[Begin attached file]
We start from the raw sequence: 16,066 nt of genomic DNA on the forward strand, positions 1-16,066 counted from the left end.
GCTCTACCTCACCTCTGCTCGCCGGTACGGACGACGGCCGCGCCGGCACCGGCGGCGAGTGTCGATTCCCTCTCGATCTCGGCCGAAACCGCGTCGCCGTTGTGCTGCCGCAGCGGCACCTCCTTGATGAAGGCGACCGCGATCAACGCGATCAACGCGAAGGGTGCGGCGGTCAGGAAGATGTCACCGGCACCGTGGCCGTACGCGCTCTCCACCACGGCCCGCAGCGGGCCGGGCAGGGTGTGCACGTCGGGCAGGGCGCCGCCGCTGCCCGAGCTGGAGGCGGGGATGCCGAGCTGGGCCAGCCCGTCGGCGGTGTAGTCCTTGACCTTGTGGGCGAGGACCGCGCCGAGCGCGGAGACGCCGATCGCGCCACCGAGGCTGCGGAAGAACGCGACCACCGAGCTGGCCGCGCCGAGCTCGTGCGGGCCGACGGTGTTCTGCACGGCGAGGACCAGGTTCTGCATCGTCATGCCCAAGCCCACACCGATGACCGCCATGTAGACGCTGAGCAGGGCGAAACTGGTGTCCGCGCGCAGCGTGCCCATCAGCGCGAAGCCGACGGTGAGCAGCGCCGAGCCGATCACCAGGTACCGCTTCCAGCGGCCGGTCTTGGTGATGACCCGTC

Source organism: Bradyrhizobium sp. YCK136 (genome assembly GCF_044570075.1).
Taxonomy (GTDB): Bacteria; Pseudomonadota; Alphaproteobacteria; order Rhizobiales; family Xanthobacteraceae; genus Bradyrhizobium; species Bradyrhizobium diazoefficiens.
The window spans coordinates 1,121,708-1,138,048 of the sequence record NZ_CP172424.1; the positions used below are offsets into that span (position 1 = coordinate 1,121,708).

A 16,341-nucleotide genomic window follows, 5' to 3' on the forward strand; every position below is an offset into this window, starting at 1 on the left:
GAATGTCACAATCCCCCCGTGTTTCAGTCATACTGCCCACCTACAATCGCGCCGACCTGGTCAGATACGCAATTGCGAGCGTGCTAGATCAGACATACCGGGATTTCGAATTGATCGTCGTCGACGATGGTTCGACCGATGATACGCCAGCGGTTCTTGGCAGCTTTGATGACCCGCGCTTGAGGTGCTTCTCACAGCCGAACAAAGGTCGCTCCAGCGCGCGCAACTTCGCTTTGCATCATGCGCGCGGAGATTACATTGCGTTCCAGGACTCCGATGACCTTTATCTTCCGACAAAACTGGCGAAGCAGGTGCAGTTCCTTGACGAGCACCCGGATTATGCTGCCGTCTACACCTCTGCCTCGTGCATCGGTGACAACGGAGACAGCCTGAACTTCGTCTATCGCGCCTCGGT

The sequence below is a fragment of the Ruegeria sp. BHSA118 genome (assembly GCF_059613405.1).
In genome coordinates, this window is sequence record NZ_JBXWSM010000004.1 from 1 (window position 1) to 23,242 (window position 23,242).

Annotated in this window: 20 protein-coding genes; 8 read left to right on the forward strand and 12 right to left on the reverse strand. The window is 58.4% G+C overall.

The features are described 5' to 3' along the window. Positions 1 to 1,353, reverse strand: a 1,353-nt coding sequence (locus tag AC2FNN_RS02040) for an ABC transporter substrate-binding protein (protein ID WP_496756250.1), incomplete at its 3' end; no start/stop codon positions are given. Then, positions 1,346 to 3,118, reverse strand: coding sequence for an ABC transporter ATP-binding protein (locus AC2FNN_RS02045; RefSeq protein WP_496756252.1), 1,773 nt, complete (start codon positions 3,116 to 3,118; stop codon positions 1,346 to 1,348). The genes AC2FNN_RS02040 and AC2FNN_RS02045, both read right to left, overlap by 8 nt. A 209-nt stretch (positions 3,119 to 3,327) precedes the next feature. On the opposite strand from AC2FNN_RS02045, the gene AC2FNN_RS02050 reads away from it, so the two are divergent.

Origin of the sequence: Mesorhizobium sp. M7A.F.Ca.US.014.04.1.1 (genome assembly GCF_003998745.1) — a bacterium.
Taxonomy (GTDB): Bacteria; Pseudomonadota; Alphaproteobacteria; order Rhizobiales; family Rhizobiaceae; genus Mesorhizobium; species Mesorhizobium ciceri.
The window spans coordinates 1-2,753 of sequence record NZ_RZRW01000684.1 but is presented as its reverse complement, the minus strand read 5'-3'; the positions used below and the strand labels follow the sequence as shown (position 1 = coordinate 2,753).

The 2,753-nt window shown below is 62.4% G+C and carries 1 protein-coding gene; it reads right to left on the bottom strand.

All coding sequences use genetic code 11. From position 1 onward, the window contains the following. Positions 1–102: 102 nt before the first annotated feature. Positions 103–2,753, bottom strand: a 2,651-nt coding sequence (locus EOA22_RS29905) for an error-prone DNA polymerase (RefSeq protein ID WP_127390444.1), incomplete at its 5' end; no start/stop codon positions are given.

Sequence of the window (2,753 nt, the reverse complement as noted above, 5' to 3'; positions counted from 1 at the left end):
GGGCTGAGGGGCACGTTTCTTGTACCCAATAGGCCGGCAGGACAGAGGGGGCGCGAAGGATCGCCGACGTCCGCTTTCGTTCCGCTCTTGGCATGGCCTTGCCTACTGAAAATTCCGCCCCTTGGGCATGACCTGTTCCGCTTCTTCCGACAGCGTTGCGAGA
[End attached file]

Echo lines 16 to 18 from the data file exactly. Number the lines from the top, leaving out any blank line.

All coding sequences use genetic code 11. From position 1 onward, the window contains the following. Positions 1–102: 102 nt before the first annotated feature. Positions 103–2,753, bottom strand: a 2,651-nt coding sequence (locus EOA22_RS29905) for an error-prone DNA polymerase (RefSeq protein ID WP_127390444.1), incomplete at its 5' end; no start/stop codon positions are given.

Sequence of the window (2,753 nt, the reverse complement as noted above, 5' to 3'; positions counted from 1 at the left end):
GGGCTGAGGGGCACGTTTCTTGTACCCAATAGGCCGGCAGGACAGAGGGGGCGCGAAGGATCGCCGACGTCCGCTTTCGTTCCGCTCTTGGCATGGCCTTGCCTACTGAAAATTCCGCCCCTTGGGCATGACCTGTTCCGCTTCTTCCGACAGCGTTGCGAGA